G has been such a mellow child, fits in easily with our children, the most obvious change for me was adding one more plate to the table. Yet our family is just that-a family-that has rules, and nuances, traditions, and expectations. Going from your own home to someone else's you'd see the obvious differences, but give it time, and even the small decisions, such as where items go, how meals are served, and inside jokes, everyday routines surface. I'm sure it would be different if we knew how long G was going to stay here, or if she wasn't able to see/talk her to her mom whenever she wanted to, but it was still tough. It took all my strength to remind myself that God doesn't give us anything that we cannot handle, and that we were doing good by this child and her mom by welcoming her in our home. I know she misses her mom, and I told her in no way was I going to replace her. Robert attempted to talk with her too, but I think it was emotional overload. We called her mom, and arranged for an early visit this morning with homemade pancakes that I'd send over. G was happy to help make pancakes, and even happier to go to her mom's home. We'll see how this afternoon goes, when we pick her up. I don't know what to hope for, or even expect at this point. I just hope that grace and kindness lead me where I need to go, and life falls into place.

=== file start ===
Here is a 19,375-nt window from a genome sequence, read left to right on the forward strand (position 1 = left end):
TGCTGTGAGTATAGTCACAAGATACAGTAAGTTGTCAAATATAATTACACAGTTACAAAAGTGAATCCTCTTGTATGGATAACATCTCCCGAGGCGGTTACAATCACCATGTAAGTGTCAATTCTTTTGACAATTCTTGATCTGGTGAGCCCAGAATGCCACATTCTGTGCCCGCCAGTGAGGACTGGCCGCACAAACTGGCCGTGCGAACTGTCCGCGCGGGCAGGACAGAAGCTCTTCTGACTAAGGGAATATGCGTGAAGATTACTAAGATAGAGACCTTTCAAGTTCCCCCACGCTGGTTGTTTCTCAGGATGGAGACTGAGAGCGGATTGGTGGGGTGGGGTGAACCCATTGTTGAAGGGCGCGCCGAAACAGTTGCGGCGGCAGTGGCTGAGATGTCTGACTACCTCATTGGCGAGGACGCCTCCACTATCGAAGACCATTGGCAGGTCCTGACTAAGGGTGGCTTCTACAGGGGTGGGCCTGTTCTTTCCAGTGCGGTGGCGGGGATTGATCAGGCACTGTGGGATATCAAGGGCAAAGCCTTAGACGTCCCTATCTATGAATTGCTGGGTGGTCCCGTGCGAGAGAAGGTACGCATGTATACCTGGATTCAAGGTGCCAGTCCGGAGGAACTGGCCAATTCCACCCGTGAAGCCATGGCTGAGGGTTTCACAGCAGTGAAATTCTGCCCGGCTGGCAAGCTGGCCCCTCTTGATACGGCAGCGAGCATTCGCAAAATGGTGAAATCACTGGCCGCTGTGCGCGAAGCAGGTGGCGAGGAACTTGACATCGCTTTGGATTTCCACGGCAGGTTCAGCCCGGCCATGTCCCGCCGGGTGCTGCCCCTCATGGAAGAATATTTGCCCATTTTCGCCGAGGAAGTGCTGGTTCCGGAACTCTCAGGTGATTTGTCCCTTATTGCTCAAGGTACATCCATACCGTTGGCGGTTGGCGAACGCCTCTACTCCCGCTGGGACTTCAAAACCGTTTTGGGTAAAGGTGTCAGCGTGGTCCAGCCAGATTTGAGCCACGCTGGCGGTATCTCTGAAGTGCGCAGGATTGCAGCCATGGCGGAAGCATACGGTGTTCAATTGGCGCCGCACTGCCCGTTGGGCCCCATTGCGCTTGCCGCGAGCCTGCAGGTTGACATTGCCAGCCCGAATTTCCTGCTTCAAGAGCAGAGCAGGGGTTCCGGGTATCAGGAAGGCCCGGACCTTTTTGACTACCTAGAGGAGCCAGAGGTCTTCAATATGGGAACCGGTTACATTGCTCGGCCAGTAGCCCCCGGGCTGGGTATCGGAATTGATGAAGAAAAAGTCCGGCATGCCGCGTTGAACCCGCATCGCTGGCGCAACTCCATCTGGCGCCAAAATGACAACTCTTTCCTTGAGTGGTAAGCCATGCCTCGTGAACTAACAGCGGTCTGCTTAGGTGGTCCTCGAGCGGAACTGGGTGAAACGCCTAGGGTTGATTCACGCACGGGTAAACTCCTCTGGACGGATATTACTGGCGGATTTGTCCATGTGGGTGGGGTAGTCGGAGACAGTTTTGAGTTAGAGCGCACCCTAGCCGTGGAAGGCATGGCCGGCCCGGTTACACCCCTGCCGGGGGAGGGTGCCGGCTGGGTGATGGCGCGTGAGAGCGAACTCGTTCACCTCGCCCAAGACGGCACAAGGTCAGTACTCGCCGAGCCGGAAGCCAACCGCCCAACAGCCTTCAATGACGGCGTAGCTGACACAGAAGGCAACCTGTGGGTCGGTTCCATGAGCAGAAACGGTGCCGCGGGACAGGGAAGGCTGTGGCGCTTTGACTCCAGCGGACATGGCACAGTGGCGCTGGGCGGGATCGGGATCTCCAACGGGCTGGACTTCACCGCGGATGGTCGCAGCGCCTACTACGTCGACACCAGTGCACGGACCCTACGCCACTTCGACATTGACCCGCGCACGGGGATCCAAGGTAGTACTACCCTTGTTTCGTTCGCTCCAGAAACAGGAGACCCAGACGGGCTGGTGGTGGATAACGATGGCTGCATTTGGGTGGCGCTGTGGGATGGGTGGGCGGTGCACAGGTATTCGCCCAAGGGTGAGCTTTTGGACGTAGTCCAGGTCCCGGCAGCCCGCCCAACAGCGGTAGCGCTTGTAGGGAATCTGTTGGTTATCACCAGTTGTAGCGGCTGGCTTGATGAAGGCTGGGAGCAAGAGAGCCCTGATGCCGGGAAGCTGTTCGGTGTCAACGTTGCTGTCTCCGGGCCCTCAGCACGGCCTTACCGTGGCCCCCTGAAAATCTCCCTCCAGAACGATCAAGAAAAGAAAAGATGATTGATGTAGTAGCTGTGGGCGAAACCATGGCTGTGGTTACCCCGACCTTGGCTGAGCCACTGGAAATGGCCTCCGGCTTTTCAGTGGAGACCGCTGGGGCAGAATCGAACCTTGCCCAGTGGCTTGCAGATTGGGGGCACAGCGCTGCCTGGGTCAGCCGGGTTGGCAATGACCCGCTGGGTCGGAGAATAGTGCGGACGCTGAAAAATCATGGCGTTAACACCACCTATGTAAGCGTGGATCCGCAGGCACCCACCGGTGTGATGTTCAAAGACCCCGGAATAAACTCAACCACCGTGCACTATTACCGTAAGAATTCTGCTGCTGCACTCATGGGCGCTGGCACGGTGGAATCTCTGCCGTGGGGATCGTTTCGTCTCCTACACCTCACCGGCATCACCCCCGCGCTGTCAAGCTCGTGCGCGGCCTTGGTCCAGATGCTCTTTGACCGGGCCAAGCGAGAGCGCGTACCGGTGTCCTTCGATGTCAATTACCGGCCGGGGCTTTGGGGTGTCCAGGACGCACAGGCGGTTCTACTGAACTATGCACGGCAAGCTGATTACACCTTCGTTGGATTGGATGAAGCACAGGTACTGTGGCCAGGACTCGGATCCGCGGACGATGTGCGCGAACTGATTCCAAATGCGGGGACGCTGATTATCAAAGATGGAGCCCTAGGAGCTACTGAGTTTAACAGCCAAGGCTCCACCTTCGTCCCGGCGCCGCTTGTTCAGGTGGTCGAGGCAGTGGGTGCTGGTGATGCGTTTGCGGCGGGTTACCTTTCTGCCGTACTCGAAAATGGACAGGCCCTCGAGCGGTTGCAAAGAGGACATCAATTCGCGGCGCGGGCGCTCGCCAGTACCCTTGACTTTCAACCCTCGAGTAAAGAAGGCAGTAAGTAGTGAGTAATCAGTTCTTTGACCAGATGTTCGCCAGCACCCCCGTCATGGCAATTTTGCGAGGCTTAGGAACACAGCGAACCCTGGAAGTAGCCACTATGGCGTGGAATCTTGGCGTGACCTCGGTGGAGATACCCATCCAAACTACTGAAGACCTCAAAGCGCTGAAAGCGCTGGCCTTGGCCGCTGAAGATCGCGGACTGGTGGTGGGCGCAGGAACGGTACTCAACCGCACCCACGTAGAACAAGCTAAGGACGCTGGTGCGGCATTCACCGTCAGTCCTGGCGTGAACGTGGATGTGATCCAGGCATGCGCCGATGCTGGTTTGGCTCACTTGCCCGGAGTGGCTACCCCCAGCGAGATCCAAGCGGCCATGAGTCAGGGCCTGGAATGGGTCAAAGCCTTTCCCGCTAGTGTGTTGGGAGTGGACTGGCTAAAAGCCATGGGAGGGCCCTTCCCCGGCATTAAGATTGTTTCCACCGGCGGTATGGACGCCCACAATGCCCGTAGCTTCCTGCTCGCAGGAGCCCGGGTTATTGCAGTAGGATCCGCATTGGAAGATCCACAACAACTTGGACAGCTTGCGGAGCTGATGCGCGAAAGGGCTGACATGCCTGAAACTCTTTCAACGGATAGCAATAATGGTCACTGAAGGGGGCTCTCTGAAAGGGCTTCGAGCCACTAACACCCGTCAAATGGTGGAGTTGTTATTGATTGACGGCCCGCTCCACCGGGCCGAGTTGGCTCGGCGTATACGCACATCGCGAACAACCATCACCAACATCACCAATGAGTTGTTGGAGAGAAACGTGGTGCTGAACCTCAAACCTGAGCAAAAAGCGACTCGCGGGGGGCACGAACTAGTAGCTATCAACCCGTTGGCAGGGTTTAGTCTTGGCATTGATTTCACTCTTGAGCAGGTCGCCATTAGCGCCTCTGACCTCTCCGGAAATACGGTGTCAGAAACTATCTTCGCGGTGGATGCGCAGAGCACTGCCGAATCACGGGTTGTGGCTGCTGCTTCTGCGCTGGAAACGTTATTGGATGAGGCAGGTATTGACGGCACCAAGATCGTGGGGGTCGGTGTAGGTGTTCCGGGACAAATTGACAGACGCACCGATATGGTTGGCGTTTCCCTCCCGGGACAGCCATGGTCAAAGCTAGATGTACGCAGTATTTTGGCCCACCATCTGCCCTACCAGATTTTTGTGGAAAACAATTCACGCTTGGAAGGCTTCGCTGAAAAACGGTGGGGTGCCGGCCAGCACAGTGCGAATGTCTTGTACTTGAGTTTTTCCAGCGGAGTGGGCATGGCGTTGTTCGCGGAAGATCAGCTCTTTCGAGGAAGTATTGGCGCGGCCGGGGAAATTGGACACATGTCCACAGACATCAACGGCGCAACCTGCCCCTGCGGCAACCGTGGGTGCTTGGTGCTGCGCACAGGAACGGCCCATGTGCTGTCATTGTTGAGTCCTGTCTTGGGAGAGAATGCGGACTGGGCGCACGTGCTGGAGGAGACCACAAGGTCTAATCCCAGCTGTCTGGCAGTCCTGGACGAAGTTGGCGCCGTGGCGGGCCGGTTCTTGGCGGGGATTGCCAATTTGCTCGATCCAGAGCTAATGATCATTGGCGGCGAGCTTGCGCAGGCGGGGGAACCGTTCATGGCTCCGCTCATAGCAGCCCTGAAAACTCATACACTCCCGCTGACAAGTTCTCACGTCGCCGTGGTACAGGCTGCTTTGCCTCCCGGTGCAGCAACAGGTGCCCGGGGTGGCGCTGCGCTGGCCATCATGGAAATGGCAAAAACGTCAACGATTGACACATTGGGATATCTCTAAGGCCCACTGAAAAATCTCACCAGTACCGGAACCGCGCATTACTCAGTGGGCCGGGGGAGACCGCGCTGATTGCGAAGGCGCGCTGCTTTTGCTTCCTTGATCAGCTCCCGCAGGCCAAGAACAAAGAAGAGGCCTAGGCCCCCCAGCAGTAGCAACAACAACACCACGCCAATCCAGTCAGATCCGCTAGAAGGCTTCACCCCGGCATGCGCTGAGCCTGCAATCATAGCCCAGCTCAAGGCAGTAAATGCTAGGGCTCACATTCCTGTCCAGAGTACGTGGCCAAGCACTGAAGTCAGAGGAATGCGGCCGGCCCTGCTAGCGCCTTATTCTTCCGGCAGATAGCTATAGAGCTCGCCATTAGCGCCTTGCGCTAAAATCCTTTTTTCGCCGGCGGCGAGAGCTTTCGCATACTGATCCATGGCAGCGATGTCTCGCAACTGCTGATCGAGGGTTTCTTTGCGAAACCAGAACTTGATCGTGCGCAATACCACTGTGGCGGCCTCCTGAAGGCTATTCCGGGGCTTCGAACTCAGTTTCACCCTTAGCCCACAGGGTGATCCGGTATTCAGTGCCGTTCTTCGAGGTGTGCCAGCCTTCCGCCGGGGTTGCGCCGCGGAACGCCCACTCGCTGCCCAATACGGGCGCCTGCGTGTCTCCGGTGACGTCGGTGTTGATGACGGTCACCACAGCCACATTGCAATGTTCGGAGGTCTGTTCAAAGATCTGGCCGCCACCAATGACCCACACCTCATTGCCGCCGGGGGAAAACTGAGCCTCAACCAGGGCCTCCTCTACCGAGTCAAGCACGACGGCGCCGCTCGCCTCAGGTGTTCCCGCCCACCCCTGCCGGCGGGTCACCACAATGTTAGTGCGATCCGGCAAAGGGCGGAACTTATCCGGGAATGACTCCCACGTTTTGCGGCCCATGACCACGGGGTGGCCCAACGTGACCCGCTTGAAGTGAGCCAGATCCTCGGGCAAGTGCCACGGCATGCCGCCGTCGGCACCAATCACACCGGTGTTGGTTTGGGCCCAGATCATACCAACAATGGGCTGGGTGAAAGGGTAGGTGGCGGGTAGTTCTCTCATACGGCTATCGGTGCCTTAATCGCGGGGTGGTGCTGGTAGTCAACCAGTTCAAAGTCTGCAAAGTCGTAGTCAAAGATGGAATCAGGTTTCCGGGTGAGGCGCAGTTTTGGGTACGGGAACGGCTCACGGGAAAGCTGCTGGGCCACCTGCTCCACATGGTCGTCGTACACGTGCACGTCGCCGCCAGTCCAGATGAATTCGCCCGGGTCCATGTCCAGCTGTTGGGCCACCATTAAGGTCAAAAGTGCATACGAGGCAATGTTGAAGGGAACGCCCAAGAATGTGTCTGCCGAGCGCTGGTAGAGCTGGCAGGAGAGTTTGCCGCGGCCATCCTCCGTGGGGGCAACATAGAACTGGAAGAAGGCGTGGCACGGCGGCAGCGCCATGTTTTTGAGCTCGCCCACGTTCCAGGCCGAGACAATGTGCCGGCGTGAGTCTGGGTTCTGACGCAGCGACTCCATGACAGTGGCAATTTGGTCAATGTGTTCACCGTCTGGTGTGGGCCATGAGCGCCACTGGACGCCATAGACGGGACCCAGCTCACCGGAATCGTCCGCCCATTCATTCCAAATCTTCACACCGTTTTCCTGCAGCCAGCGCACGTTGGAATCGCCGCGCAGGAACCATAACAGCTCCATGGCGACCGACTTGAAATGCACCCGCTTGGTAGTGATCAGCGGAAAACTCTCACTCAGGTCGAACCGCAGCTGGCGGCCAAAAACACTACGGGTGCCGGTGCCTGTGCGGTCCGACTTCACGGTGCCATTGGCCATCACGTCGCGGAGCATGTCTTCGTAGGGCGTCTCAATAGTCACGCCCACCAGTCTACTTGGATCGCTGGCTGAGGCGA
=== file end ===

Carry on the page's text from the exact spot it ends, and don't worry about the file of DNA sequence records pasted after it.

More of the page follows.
Sunday, December 4, 2011
Adding to the mix
Last night was a tough night. We went to the holiday parade in town, and the kids participated in the floats. I took Rebecca and Elijah and G with me to the preschool float, while Robert took the older boys to the cub scout float. We came home afterwards and watched a holiday movie, and had dinner picnic style together. During the movie, I noticed G was getting restless, and I figured it was a result of the extra activity this weekend and exhaustion, coupled with missing her mom. Then the tears came. I don't think I was really prepared-although I had kept in the back of my mind since having her here that "acting out" was possible-just didn't think of it as sadness, since we hadn't seen it yet; yet it came.